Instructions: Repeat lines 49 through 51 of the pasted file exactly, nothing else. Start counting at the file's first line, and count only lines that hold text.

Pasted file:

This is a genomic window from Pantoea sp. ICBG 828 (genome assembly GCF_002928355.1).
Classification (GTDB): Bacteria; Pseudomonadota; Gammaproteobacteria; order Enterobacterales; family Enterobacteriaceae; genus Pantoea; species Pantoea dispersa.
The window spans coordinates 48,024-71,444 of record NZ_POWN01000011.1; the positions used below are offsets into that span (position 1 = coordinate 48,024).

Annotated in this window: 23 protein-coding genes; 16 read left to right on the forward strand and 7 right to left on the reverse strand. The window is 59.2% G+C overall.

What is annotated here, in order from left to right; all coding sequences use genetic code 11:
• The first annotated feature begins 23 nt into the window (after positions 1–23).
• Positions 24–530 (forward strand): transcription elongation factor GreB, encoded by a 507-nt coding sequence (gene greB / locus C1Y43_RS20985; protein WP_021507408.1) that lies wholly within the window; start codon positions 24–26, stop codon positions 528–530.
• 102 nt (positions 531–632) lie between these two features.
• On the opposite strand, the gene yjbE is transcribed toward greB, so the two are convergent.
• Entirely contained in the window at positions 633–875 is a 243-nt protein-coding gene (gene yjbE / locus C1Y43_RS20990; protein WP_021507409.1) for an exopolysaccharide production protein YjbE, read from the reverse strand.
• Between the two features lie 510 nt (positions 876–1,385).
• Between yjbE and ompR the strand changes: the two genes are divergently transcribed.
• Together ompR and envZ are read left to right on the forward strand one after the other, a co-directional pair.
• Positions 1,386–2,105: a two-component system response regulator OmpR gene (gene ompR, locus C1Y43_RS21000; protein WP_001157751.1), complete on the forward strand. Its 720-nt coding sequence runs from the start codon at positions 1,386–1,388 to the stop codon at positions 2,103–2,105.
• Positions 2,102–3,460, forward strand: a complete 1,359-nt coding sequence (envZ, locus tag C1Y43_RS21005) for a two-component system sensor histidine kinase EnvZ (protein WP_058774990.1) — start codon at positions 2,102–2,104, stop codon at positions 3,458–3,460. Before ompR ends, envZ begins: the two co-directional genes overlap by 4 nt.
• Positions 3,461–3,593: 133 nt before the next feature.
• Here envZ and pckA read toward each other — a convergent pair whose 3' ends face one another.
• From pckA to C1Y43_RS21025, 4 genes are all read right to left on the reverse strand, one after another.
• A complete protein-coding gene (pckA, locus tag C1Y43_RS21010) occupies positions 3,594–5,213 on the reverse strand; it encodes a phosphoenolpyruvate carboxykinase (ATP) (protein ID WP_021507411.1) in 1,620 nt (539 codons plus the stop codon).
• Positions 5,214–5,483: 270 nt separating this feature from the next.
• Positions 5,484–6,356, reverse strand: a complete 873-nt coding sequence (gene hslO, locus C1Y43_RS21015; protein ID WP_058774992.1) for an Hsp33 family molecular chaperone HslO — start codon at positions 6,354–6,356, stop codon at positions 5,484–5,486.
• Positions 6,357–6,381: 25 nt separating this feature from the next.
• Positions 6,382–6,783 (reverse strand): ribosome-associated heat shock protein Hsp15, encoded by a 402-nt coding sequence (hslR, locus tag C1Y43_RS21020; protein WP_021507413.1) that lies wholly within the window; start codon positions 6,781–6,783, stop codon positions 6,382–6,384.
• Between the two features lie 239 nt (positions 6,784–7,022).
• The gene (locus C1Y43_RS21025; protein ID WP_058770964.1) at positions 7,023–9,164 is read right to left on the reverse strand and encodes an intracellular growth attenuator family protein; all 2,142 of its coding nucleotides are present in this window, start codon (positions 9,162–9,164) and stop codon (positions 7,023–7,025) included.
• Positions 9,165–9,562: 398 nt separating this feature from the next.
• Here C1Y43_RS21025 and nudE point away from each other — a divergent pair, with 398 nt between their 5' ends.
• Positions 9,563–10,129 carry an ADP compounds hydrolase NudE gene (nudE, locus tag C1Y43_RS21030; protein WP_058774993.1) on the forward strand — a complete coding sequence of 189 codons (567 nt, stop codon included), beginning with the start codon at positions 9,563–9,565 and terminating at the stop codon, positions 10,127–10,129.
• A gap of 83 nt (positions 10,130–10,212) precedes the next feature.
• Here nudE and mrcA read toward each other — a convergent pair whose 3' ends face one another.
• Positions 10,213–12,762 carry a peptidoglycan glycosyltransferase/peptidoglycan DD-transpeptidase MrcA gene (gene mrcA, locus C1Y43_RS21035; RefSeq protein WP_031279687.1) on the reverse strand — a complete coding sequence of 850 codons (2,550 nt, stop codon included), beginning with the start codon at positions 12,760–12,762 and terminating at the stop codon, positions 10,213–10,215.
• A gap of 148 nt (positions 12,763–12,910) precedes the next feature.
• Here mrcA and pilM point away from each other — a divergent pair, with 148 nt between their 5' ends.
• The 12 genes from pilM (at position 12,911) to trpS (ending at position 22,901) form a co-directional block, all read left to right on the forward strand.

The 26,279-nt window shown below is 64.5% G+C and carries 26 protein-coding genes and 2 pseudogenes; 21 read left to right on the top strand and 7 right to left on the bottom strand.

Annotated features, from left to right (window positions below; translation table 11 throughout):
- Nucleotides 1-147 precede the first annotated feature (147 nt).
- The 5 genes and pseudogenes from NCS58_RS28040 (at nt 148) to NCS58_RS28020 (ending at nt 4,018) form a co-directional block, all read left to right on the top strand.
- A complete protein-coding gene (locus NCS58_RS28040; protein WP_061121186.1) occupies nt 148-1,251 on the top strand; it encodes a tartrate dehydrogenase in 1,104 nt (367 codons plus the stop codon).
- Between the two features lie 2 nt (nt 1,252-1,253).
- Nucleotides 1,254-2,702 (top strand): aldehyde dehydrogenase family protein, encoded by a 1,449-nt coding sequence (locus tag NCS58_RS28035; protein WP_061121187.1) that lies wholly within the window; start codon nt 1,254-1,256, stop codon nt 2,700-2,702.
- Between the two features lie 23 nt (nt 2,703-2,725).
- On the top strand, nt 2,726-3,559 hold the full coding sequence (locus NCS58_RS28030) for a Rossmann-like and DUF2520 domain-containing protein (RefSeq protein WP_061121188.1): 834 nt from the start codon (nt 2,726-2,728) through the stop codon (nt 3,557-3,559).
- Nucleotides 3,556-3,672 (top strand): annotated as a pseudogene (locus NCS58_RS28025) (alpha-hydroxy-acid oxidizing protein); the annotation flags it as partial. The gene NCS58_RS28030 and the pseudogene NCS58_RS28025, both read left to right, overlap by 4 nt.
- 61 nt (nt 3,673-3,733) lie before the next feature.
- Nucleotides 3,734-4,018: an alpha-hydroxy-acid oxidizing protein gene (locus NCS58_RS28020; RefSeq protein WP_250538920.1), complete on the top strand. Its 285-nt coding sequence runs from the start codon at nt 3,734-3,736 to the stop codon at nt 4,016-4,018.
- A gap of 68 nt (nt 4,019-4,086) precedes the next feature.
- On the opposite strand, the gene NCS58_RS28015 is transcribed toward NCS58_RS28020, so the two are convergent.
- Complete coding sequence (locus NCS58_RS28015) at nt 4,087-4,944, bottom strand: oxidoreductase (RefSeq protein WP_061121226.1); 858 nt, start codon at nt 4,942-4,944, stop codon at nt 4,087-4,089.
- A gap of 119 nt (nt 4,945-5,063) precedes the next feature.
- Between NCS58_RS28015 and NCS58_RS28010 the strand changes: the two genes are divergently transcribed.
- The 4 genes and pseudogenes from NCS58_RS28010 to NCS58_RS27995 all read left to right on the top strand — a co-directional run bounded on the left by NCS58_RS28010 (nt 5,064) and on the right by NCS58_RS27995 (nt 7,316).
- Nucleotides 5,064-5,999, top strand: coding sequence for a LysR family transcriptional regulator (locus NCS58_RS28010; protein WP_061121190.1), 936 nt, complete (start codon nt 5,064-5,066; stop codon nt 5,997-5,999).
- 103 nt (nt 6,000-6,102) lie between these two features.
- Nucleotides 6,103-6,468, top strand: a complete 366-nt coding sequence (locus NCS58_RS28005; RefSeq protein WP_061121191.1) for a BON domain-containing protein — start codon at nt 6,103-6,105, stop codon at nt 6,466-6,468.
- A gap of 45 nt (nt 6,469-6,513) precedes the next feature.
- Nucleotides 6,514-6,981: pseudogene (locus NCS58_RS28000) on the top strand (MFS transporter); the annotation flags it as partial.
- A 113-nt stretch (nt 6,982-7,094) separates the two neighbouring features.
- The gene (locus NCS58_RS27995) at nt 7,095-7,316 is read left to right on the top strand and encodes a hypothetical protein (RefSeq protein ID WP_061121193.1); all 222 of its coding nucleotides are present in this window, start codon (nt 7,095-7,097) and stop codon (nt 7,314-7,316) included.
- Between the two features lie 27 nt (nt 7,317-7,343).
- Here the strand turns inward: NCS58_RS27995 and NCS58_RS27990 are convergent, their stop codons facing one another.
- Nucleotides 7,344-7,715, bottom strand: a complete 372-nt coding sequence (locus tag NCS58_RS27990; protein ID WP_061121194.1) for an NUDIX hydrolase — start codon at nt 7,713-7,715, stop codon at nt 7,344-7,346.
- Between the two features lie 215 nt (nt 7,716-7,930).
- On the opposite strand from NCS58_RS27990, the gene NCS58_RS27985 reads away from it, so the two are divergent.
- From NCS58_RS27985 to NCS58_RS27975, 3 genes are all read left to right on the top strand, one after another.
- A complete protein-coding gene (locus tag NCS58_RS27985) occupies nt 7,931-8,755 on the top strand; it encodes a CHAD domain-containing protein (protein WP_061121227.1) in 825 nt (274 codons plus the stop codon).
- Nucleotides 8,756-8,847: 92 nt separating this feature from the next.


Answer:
- Complete coding sequence (locus NCS58_RS28015) at nt 4,087-4,944, bottom strand: oxidoreductase (RefSeq protein WP_061121226.1); 858 nt, start codon at nt 4,942-4,944, stop codon at nt 4,087-4,089.
- A gap of 119 nt (nt 4,945-5,063) precedes the next feature.
- Between NCS58_RS28015 and NCS58_RS28010 the strand changes: the two genes are divergently transcribed.